YESTERDAY Dubai formally opened the highest thing yet built, the next generation of skyscraper: the heavenscraper.
At 818m (or thereabouts, secrecy on this subject being part of its artificial mystique) it will be both the tallest man-made structure and the tallest inhabited building on the planet. At least for the time being.
This is the Burj Dubai, the physical expression of Dubai's towering ambition, a modern Tower of Babel. It is a beautiful object, a remarkable testament to human ingenuity, engineering and megalomania.
As Dubai's economy totters and sways, it might turn out to be a monumental folly, the latest example of man's need to build ever upwards regardless of cost, need or sense.
The glass-and-steel exterior of the Burj Dubai would cover 17 football pitches. Its cooling system could freeze 13000 tons of ice a day. The air temperature at the top is up to eight degrees cooler than the bottom; 54 lifts hurtle up it at speeds reaching 40kmh. Its facade was shipped from China, its marble from Italy, its veneers from Brazil. It can be seen from oases more than 90km inland.
"The earth has a new centre," proclaims the PR fanfare. The design and technology are indeed new, but the idea is as old as time.
"Come, let us build ourselves a city, and a tower with its top in the heavens, and let us make a name for ourselves," say the Tower of Babel's builders in the Book of Genesis.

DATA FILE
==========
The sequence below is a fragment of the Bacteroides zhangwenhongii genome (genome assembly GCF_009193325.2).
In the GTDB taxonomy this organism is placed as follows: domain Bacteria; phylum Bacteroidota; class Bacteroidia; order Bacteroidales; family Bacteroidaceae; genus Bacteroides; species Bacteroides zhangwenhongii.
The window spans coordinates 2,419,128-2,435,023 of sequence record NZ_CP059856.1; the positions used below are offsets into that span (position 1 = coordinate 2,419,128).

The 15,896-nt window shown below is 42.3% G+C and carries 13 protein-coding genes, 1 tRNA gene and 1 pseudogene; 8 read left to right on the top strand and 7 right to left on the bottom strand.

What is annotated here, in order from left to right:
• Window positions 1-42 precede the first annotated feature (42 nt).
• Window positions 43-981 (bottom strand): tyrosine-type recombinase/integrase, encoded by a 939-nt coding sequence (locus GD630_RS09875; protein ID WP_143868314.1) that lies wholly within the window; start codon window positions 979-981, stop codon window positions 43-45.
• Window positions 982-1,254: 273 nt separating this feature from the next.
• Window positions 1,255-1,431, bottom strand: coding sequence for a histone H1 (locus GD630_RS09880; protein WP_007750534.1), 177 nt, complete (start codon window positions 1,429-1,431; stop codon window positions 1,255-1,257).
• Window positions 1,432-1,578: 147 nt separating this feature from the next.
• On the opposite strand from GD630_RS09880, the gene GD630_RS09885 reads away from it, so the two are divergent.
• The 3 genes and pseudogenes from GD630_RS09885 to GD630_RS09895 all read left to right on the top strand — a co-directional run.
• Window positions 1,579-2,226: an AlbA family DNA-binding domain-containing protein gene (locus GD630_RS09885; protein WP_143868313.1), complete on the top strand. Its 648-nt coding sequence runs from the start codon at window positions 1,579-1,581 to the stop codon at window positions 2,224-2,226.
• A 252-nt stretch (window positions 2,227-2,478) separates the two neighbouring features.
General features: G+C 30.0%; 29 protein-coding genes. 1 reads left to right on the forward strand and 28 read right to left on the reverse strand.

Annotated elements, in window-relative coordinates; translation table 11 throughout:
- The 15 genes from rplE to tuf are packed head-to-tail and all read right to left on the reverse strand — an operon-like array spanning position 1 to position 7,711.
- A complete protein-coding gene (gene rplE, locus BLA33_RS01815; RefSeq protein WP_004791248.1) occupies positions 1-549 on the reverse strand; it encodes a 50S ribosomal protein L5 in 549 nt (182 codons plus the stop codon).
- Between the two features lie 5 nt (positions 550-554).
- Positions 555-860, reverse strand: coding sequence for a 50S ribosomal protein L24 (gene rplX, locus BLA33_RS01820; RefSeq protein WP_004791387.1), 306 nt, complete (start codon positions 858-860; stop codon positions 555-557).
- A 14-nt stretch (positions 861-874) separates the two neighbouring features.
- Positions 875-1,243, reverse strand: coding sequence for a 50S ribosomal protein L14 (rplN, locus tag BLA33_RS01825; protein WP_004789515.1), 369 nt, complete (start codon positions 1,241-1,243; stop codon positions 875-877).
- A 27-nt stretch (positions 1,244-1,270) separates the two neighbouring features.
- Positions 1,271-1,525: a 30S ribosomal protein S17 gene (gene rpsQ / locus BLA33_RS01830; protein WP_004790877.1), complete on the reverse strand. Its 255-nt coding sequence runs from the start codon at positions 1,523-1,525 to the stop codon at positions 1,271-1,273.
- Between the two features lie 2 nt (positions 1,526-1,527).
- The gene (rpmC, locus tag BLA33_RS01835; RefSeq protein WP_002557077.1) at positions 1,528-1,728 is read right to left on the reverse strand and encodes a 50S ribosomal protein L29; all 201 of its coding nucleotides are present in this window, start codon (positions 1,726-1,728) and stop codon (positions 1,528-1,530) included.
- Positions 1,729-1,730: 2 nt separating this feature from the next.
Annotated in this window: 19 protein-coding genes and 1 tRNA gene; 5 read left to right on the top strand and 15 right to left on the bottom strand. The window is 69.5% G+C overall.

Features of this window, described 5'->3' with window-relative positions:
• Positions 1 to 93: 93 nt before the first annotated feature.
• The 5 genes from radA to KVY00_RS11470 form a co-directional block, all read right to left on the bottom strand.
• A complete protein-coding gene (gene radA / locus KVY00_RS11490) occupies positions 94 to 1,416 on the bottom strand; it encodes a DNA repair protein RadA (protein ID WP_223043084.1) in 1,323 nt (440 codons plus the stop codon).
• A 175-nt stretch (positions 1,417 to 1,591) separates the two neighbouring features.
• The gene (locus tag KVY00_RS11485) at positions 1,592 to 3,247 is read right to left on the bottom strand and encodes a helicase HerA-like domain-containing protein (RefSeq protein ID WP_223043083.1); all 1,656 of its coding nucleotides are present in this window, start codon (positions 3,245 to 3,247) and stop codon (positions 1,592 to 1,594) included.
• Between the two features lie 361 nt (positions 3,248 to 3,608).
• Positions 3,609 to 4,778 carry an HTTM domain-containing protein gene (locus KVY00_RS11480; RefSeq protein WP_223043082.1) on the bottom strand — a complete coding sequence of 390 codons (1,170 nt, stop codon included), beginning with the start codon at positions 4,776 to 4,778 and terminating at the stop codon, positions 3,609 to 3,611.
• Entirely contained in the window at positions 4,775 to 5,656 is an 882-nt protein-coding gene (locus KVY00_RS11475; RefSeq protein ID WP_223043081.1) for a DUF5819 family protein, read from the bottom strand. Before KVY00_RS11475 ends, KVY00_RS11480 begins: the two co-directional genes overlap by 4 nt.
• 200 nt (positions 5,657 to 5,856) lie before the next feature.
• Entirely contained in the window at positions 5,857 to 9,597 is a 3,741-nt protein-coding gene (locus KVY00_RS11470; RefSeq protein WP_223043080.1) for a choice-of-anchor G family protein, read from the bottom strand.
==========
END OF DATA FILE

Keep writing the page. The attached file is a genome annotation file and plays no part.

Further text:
Archaeologists believe the original Tower of Babel, built in the 3rd century BC at Babylon, between the Tigris and Euphrates, was perhaps 90m high, a tenth of the size of its modern counterpart, but a comparable miracle for the time.
The biblical tower, of course, symbolises man's overreach, his presumption in building a monument to himself. The modern parallels are inescapable.
Dubai's real estate market, once a roaring engine of growth, is in deep trouble. Prices on the Dubai stock exchange dropped dramatically last year. Dubai has amassed $80billion in debt, more than half of which will mature in 2013.
Abu Dhabi has stepped in with billions of dollars in financial aid to bolster the economy of the neighbouring emirate.
There is a striking correlation between projects to build the world's tallest building, and financial crises. The construction of the Empire State Building (381m) was conceived in the run-up to the Wall Street Crash and the Great Depression; the Sears Tower in Chicago (442m), built in 1974, came with the oil crisis and stagflation in the US; the Petronas Towers (452m) in Kuala Lumpur in 1997 coincided with the Asian financial crisis.
The correlation between the highest buildings and lowest economic moments would be eerie were its reasons not so obvious - excessive credit, overconfidence and the culture of ostentation.
As in finance, so in politics. Rulers, particularly autocrats, tend to succumb to what has been called the "edifice complex", the urge to build on a vast scale, often just before being toppled.
In the Berlin bunker Hitler was said to still be poring over plans for Germania. - The Times, London